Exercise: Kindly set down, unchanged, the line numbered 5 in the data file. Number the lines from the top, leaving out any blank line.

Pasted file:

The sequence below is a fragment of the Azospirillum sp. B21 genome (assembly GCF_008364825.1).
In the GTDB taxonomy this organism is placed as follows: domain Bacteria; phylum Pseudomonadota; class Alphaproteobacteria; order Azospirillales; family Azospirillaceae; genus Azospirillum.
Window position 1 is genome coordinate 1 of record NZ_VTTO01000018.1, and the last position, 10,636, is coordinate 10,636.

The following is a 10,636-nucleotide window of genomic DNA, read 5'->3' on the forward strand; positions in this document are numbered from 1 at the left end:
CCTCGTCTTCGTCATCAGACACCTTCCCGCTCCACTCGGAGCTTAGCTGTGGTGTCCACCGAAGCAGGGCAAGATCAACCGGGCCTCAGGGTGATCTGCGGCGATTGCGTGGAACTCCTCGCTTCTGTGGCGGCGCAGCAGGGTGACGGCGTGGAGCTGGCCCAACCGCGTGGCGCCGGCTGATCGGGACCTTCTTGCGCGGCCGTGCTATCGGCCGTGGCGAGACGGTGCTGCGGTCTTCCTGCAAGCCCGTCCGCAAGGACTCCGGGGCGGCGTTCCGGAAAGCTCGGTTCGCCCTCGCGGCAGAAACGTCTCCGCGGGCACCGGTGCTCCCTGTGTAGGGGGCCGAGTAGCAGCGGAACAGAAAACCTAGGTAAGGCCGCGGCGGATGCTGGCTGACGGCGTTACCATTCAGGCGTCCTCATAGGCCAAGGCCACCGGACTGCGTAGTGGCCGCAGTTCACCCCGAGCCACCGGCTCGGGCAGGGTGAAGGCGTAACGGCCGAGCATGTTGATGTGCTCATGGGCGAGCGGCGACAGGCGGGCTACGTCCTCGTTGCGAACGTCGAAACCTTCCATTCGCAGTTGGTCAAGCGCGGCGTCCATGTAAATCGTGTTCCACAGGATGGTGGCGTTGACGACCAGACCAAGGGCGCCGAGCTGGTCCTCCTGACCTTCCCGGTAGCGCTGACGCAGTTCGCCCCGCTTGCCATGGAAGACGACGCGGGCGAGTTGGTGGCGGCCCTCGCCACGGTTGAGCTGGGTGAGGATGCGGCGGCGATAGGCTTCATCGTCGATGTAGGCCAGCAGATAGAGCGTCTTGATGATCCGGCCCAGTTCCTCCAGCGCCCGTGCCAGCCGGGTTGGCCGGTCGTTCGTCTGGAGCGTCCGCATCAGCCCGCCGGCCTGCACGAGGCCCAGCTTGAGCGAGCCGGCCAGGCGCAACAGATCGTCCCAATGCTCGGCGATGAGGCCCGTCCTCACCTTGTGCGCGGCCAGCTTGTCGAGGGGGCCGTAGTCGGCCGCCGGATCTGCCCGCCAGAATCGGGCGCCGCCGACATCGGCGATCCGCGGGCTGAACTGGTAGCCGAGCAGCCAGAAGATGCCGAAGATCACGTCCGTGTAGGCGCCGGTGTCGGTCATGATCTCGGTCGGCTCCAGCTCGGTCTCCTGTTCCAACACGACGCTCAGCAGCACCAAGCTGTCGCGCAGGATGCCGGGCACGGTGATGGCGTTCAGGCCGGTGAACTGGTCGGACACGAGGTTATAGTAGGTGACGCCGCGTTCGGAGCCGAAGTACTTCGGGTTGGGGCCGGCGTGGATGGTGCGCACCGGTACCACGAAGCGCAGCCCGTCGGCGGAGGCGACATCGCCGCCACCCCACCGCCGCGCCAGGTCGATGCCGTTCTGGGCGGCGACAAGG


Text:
CCTCGTCTTCGTCATCAGACACCTTCCCGCTCCACTCGGAGCTTAGCTGTGGTGTCCACCGAAGCAGGGCAAGATCAACCGGGCCTCAGGGTGATCTGCGGCGATTGCGTGGAACTCCTCGCTTCTGTGGCGGCGCAGCAGGGTGACGGCGTGGAGCTGGCCCAACCGCGTGGCGCCGGCTGATCGGGACCTTCTTGCGCGGCCGTGCTATCGGCCGTGGCGAGACGGTGCTGCGGTCTTCCTGCAAGCCCGTCCGCAAGGACTCCGGGGCGGCGTTCCGGAAAGCTCGGTTCGCCCTCGCGGCAGAAACGTCTCCGCGGGCACCGGTGCTCCCTGTGTAGGGGGCCGAGTAGCAGCGGAACAGAAAACCTAGGTAAGGCCGCGGCGGATGCTGGCTGACGGCGTTACCATTCAGGCGTCCTCATAGGCCAAGGCCACCGGACTGCGTAGTGGCCGCAGTTCACCCCGAGCCACCGGCTCGGGCAGGGTGAAGGCGTAACGGCCGAGCATGTTGATGTGCTCATGGGCGAGCGGCGACAGGCGGGCTACGTCCTCGTTGCGAACGTCGAAACCTTCCATTCGCAGTTGGTCAAGCGCGGCGTCCATGTAAATCGTGTTCCACAGGATGGTGGCGTTGACGACCAGACCAAGGGCGCCGAGCTGGTCCTCCTGACCTTCCCGGTAGCGCTGACGCAGTTCGCCCCGCTTGCCATGGAAGACGACGCGGGCGAGTTGGTGGCGGCCCTCGCCACGGTTGAGCTGGGTGAGGATGCGGCGGCGATAGGCTTCATCGTCGATGTAGGCCAGCAGATAGAGCGTCTTGATGATCCGGCCCAGTTCCTCCAGCGCCCGTGCCAGCCGGGTTGGCCGGTCGTTCGTCTGGAGCGTCCGCATCAGCCCGCCGGCCTGCACGAGGCCCAGCTTGAGCGAGCCGGCCAGGCGCAACAGATCGTCCCAATGCTCGGCGATGAGGCCCGTCCTCACCTTGTGCGCGGCCAGCTTGTCGAGGGGGCCGTAGTCGGCCGCCGGATCTGCCCGCCAGAATCGGGCGCCGCCGACATCGGCGATCCGCGGGCTGAACTGGTAGCCGAGCAGCCAGAAGATGCCGAAGATCACGTCCGTGTAGGCGCCGGTGTCGGTCATGATCTCGGTCGGCTCCAGCTCGGTCTCCTGTTCCAACACGACGCTCAGCAGCACCAAGCTGTCGCGCAGGATGCCGGGCACGGTGATGGCGTTCAGGCCGGTGAACTGGTCGGACACGAGGTTATAGTAGGTGACGCCGCGTTCGGAGCCGAAGTACTTCGGGTTGGGGCCGGCGTGGATGGTGCGCACCGGTACCACGAAGCGCAGCCCGTCGGCGGAGGCGACATCGCCGCCACCCCACCGCCGCGCCAGGTCGATGCCGTTCTGGGCGGCGACAAGG